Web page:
The essay written by Dr. Rajkumar call into question the entire treatment paradigm of oncology for multiple myeloma. This aggressive approach to treatment is also true for telling patients when to treat. In other words, the cure vs. control debate questions not only how much chemo to prescribe but also when to prescribe chemotherapy.

Lastly, conventional oncologists have little experience with those therapies not researched and approved by the FDA. Nutritional supplementation is a prime example of an evidence-based therapy that is not researched and approved by the FDA. In my experience conventional oncology either dismisses nutritional supplementation outright or gives incorrect direction to the patient.

My point in all this is that while Facebook comments can be misleading and limited/anecdotal, there is much to be gained by the newly-diagnosed patient. Yes, work closely with oncology but also learn as much as you can through the use of non-conventional channels.

Conventional medicine’s relationship with myeloma patient’s is complicated. I have written many posts trying to explain how and why-

Have you been diagnosed with pre-myeloma- SPB, MGUS or SMM? Or have you been diagnosed with full myeloma? Scroll down the page, post a question or comment and I will reply to you ASAP.

Good luck,

David Emerson

  • MM Survivor
  • MM Cancer Coach
  • Director PeopleBeatingCancer

Interactive Health Communication Applications for people with chronic disease

“Interactive Health Communication Applications (IHCAs) are computer‐based, usually web‐based, information packages for patients that combine health information with at least one of social support, decision support, or behaviour change support. These are innovations in health care and their effects on health are uncertain…

Main results-

We identified 24 RCTs involving 3739 participants which were included in the review.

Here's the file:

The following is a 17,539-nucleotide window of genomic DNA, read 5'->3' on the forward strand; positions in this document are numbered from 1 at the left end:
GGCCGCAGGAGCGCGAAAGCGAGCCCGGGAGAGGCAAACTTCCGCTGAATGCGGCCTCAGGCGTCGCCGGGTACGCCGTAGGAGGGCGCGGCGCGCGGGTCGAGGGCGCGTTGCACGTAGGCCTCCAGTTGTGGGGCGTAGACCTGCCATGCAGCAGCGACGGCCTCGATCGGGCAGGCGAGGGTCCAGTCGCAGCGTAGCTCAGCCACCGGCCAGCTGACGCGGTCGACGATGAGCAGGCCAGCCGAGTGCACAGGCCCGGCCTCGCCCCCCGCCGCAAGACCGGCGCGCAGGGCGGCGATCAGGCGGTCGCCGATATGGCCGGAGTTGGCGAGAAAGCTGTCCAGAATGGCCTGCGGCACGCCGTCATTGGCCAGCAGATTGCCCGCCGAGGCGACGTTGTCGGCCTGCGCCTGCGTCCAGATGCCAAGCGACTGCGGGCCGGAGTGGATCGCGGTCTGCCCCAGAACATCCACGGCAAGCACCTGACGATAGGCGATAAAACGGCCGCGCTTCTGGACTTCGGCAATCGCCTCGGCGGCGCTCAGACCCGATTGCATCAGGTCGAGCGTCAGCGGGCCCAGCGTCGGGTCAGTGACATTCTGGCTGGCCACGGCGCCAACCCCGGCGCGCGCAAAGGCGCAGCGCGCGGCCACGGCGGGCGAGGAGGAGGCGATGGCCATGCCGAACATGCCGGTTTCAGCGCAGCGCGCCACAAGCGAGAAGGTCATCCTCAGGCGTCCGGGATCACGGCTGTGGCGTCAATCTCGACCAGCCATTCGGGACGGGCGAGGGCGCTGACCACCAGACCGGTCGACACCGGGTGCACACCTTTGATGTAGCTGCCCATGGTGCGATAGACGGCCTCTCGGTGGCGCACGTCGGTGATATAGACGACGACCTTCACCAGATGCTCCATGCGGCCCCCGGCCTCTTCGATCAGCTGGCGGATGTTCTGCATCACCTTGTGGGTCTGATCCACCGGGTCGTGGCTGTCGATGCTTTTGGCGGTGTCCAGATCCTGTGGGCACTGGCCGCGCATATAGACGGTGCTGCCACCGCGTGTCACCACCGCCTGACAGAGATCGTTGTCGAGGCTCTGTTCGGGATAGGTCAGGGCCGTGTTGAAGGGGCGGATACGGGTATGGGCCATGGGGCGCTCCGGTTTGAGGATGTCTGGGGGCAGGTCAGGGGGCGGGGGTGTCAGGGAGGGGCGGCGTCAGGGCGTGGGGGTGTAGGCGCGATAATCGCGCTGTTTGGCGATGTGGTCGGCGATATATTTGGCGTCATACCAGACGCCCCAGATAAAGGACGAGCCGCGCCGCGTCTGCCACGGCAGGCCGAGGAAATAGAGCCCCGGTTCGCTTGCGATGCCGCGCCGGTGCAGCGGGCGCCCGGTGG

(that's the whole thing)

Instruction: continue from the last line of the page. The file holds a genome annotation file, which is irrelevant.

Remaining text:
IHCAs had a significant positive effect on

  • knowledge,
  • social support and
  • clinical outcomes.

Results suggest it is more likely than not that IHCAs have a positive effect on self‐efficacy (a person’s belief in their capacity to carry out a specific action). IHCAs had a significant positive effect on continuous behavioural outcomes. Binary behavioural outcomes also showed a positive effect for IHCAs, although this result was not statistically significant. It was not possible to determine the effects of IHCAs on emotional or economic outcomes.

Authors’ conclusions

  • IHCAs appear to have largely positive effects on users, in that users tend to become more
  • knowledgeable,
  • feel better socially supported, and
  • may have improved behavioural and clinical outcomes compared to non‐users.

There is a need for more high quality studies with large sample sizes to confirm these preliminary findings, to determine the best type and best way to deliver IHCAs, and to establish how IHCAs have their effects for different groups of people with chronic illness…”

Treatment of Myeloma: Cure vs Control

“Although not often openly acknowledged, “cure vs control” is the dominant philosophical difference behind many of the strategies, trials, and debates related to the management of myeloma. Should we treat patients with myeloma with multidrug, multitransplant combinations with the goal of potentially curing a subset of patients, recognizing that the risk of adverse events and effect on quality of life will be substantial? Or should we address myeloma as a chronic incurable condition with the goal of disease control, using the least toxic regimens, emphasizing a balance between efficacy and quality of life, and reserving more aggressive therapy for later?

Cure vs control is debated because the strategies currently being tested are not truly curative but rather are intended to maximize response rates in the hope that they will translate into an operational cure for a subset of patients…”